2006 BMW 7 Series first drive

Entering its fourth year, BMW’s flagship 7 Series is getting a mid-cycle makeover. While the cosmetic upgrades are subtle – a reworked face with a taller hood line and larger kidney grilles, freshened headlights, new taillights and stronger-looking side sills along with a redefined lip spoiler on the trunk lid and a new rear diffuser, both of which increase the down force by 15% – the overall effect is pleasing to the eye. What makes the biggest difference, however, are the engine enhancements and the changes to the controversial iDrive.

The 730i earns BMW’s latest 3.0L inline six, which is the same unit used in the 6 and new 3 Series cars. Along with a lighter magnesium/aluminum block it brings a rewarding 258 ponies to the party. More significant is the new 4.8L V8 that replaces the previous 4.4L engine. Not only does this change the model designation – from 745i to 750i (in both the regular and long wheelbase versions) – it delivers some serious performance to what is first and foremost a full-zoot luxury car.

Upping the horsepower and peak torque to 360 (up from 333 and 332 respectively) makes a tremendous difference to both the turn and sense of speed. True, the off-the-line performance is not as visceral as, say, the M5, but for a large, leather-lined luxo cruiser the response to throttle input is seriously quick. Indeed, imbuing the big 7 with the ability to sprint to 100 kilometres an hour in 5.9 seconds transforms it into somewhat of a sleeper.

The use of BMW’s Valvetronic (a system that gives the intake valve ultimate throttle control), double-Vanos (variable valve timing on both the intake and exhaust cams) and a chic continuously variable intake manifold not only gives the new eight a silky work ethic, it spreads the power out over a much wider range while reducing both emissions and fuel consumption. When compared to the 2001 BMW 740i, which was powered by a 4.4L V8 engine, the horsepower is up by 29% and torque is up 11% while the fuel consumption and emissions both drop by a whopping 9%, which is remarkable considering the time frame at play.

The new 7 Series is also remarkable for its uncanny ability to carve a corner at alarming speeds, and yet still coddle the passengers. This is particularly true of the car equipped with the optional Adaptive Drive suspension. The interaction between the active anti-roll bars (Dynamic Drive) and the continuously variable, electronically-controlled, shock absorbers (EDC-C) delivers extraordinary handling and an impeccably smooth ride in a single system. Simply, the variable dampers deliver the right control for the circumstances – firming up to enhance handling or softening down to relax the ride. All the while, the active anti-roll bars are at work eliminating practically all traces of body roll. For example, when pulling an enthusiastic 0.75g the amount of body roll is limited to just 4 degrees.

By keeping the body flatter than gravy on a plate while delivering the right damping characteristics also delivers a fast response to steering input and an eerie stability through a series of switchbacks. When pushed, the large and heavy (2,035 kilograms) 7 hunkers down and behaves (and feels) like a much smaller and lighter vehicle – the large 245/45R19 front and 275/40R19 rear tires helping enormously. Indeed, it would not be out of place on a racetrack, which almost makes the optional sports suspension redundant.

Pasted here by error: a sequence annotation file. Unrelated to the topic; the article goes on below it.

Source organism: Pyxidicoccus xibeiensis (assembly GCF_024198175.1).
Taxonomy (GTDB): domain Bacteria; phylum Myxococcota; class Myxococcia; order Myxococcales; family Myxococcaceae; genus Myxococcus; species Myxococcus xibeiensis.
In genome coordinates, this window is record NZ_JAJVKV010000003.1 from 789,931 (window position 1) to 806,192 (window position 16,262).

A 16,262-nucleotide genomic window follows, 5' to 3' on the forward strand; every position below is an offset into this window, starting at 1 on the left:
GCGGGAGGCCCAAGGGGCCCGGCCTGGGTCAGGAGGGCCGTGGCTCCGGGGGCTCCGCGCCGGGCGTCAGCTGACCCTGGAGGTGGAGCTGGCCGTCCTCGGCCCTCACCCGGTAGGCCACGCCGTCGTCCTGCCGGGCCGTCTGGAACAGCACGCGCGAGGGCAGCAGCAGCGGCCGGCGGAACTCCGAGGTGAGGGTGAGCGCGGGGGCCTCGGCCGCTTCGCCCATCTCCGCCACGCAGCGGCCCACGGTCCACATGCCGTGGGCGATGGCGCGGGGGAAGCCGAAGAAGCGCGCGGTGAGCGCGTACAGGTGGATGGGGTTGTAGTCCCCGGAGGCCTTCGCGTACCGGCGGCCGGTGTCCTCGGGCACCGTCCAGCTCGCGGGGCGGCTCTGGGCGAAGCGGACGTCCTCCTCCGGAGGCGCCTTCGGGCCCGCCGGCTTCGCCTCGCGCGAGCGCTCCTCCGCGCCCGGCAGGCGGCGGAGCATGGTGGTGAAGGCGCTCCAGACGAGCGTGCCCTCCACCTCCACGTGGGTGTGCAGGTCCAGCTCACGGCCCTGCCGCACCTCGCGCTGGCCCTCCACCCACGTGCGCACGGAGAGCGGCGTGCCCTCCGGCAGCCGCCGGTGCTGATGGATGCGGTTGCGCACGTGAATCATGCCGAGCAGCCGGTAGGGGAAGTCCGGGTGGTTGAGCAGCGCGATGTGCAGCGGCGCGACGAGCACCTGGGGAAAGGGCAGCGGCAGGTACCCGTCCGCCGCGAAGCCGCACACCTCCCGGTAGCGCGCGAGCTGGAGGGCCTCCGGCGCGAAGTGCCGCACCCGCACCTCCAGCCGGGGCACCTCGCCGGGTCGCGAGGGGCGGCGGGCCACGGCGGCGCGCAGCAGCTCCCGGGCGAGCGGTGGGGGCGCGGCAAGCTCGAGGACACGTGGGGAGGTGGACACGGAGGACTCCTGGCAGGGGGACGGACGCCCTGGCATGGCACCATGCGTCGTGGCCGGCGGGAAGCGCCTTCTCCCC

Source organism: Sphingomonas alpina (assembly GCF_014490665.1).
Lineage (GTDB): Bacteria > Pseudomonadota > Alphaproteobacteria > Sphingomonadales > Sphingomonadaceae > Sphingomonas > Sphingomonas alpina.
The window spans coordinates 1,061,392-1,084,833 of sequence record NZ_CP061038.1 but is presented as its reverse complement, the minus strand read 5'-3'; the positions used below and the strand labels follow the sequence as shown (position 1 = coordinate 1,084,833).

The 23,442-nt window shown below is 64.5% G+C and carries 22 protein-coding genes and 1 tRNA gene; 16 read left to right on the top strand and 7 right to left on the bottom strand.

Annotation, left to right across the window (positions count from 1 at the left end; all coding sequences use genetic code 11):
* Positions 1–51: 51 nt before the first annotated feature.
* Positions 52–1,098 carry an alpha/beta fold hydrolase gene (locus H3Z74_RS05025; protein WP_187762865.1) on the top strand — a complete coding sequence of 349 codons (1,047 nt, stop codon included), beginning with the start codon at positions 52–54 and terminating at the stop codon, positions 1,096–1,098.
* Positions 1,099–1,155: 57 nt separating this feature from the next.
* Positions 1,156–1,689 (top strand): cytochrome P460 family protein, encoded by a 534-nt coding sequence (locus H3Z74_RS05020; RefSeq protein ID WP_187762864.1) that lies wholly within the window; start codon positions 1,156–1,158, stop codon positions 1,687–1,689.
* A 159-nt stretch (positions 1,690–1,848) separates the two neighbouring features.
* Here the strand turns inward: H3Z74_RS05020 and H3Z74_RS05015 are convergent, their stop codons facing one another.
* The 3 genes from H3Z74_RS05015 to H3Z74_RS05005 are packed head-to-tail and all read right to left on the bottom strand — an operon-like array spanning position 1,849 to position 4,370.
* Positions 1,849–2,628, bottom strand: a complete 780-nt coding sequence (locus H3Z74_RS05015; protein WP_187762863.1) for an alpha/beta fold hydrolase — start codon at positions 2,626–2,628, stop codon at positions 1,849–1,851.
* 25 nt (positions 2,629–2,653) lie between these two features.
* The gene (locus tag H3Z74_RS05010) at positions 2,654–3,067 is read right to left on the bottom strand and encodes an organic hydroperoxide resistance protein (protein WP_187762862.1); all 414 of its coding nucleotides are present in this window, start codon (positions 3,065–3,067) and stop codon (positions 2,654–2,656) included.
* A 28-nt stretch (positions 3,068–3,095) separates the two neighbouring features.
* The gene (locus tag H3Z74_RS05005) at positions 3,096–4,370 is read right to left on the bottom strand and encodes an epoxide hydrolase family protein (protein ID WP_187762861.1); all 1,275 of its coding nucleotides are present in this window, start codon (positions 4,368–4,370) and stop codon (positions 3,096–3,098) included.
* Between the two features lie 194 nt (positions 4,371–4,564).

When understeer or oversteer does surface, it is quickly dealt with by the standard electronic stability control system. It’s a combination that is very difficult to beat regardless of the car’s price or perceived station in life. Ditto the brake performance. Even after some long, fast downhill sections the 7’s brake pedal remained commendable crisp under foot and there was not a hint of fade.

This technical prowess is then balanced with a major dollop of luxury. The leather is aromatic to the smell and buttery to the touch, the new interior trim is brighter and classier to the eye, and just about every comfort/convenience item known is in place – this includes a very comfortable set of front seats that come with more adjustments than you can shake a stick at (I gave up counting at 16, plus the heating and cooling functions!). Throwing a little more cash at the 750Li version, which stretches the wheelbase by 140-mm, adds multi-adjustable rear seats and a cooler box that sits behind the centre rear armrest. It is just the thing to keep the champers and chocolate-dipped strawberries at a suitable temperature.

When the fourth generation 7 Series debuted, it was shrouded in controversy – many complaining that the all-encompassing iDrive system was just too complicated for its (and the owner’s) own good. In an effort to stem the negativism, BMW has modified the system to make it simpler (colour coding the main menu items and the ensuing screens) and, ultimately, easier to operate. While some of the functions are still buried beneath layers of inputs and software, the general format does make far more sense.

The key to the upgraded performance, at least for this aging scribe, is the addition of some stand-alone buttons for the audio system. The new AM/FM and mode (which allows the driver to switch between the radio, CD and DVD) buttons eliminate the need to delve into iDrive for these very basic adjustments. The neatest part of the long wheelbase 750Li is the optional rear seat iDrive controls and its LCD screen. On the one hand, the screen displays DVDs or can be tuned into a TV station, which keeps the kids quiet. On the other, the extra iDrive controls provide sufficient entertainment to keep the most strident back-seat driver occupied! Nice one.

Pre-makeover, the 7 Series was a delightful car to drive. The revisions to the new-named 750i and its long wheelbase derivative transform it into a dynamic automobile that both handles like the Dickens and pampers the riders in an elegant style.